Please let me know if you would like some addresses in France as I have some.

It’s sweet to think of a (probably American) woman in Montevideo writing to a Turkish man in Constantinople, modern day Istanbul. But my question is – how did the postcard come to be in a secondhand bookshop in Melbourne, 109 years later?


Ebay camera 10


This specially adapted Graflex 4×5 Speed Graphic Pacemaker just sold on ebay for $1824, a huge price for a Graflex. Why?

The Speed Graphic was popular with press photographers for many years until the 1960s. I have one myself which came with a standard issue 135mm f4.7 lens, ie its maximum aperture is f4.7 – see this post on it.


My Speed Graphic with its f4.7 lens

But the Ebay camera is different, it has been modified with an unusual lens, one that makes it weigh almost double mine, 11 pounds or about 5 kilograms. That is not something you would want to raise to your eye as a press photographer. The reason is the huge f0.95 lens, a massive piece of light-collecting glass with a diameter of about 140mm. It’s 4.5 stops better than my lens, a huge advantage in low-light situations. This lens is so strange it doesn’t even have an internal aperture diaphragm, a series of circular aperture plates are attached to the front element.

The question is, why? What was this expensive lens used for? Night photography, surveillance, astronomy? The seller is in Serbia, part of communist Yugoslavia when this camera was manufactured. So my mind turned to surveillance, espionage, Cold War derring-do. But no, the explanation is innocent, it’s an aerial camera, used for photographing the ground from an aeroplane.


Tall Poppies at Edmund Pearce


Amy Stein & Stacy Arezou Merfahr, Schoolchildren, New South Wales, 2010

US photographer Amy Stein says that when she first heard about Australia’s Tall Poppy Syndrome she just had to come here and see for herself. She did. With Stacy Arezou Merfahr she travelled around New South Wales photographing ordinary places and ordinary folk – the sort of folk who don’t fall under the title of “tall poppies”.

The Tall Poppy Syndrome cuts everyone down to the same height, preferably short. Anyone who visibly succeeds in money, achievement or fame is regarded as getting above themselves and needing to be brought down to the common level. It’s a cultural quirk unique to Australians and alien to Americans who “are taught to strive for success and celebrate those who distinguish themselves from the crowd.”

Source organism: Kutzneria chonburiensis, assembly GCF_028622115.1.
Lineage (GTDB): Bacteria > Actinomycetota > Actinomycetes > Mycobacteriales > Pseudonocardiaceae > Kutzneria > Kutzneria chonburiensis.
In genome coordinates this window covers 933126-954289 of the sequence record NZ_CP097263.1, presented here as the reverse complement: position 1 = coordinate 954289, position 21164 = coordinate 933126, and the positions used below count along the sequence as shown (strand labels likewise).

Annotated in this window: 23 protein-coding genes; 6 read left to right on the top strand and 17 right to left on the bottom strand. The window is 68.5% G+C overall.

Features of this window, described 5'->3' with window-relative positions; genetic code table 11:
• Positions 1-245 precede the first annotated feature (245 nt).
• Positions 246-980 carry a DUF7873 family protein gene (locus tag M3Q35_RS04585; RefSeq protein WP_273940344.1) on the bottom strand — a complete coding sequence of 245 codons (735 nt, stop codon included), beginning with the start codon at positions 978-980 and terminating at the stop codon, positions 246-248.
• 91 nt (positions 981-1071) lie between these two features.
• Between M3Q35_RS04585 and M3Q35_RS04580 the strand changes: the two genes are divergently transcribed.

The Edmund Pearce exhibition makes it clear that this wry enterprise needs to be savoured in large prints on a wall. The smaller images on the web and in the nice accompanying book don’t convey the subtle humour, the deadpan comedy, the utter strangeness of this cross-cultural encounter. Click on the image above and you might see what I mean. The pictures of rural New South Wales are funny, very true, and they tell you something about yourself, if you’re an Australian. It’s not all good news.


Freeman, Gries and Lambert


Kyle Lambert, portrait of Morgan Freeman

Here’s one of those cases which challenge definitions. Is it painting, is it illustration, is it digital media or is it photography?

An artist has created a portrait of actor Morgan Freeman – an extremely lifelike and detailed portrait – using his fingers. Kyle Lambert is a UK illustrator who makes realistic art on an iPad using one of those finger-painting apps; this app cost him all of $6. The image is both a technical marvel and an endurance feat: 200 hours of work and 285,000 finger moves.

Obviously Morgan Freeman did not sit for the artist (although it would be interesting to speculate on what an A-list Hollywood actor would charge for 200 hours of sitting!) No, Lambert copied a photograph by Scott Gries, a US commercial photographer who photographs celebrities. I don’t know what Gries thinks about this, is he insulted? Does it break copyright law? But maybe he should be flattered that someone would spend 200 hours looking at one his photos. I once timed visitors looking at an exhibition of Magnum photographs and the average per photo was four seconds!


Scott Gries, portrait of Morgan Freeman

So, if a finger-painting is an exact replica of a photograph, is it in fact a photograph? Where do definitions begin and end?

You can click here to see the stages in constructing the illustration/painting/photograph/media art/copy. Then decide for yourself.


Tom Butler’s faces


Tom Butler, Talbot, 2010

As a collector of Victorian-era studio portraits, Cartes-de-Visites, Cabinet prints and the like, the work of English artist Tom Butler has an interest for me. He takes these relics of early photography, well-crafted but fairly generic portraits of now anonymous folk. They come from the 1860s on when the visiting card photograph (Cartes-de-Visite) became a phenomenon, making the photographic likeness cheap enough for the masses.

I certainly couldn’t do what Butler does – alter or disfigure a 19th century photograph, but I’m glad he has done what he has. There are plenty of such photographs around and they don’t have much monetary value. His little intercessions are surreal, humorous, occasionally twee but mostly interesting.

For the last four years I have been appropriating anonymous photographs … with incorporated personal symbols such as hair, hoods and masks painted on the surface with gouache. In the process I attempt to reveal aspects of imagined inner personalities of the sitter while entirely in the knowledge that I am cloaking them with parts of myself.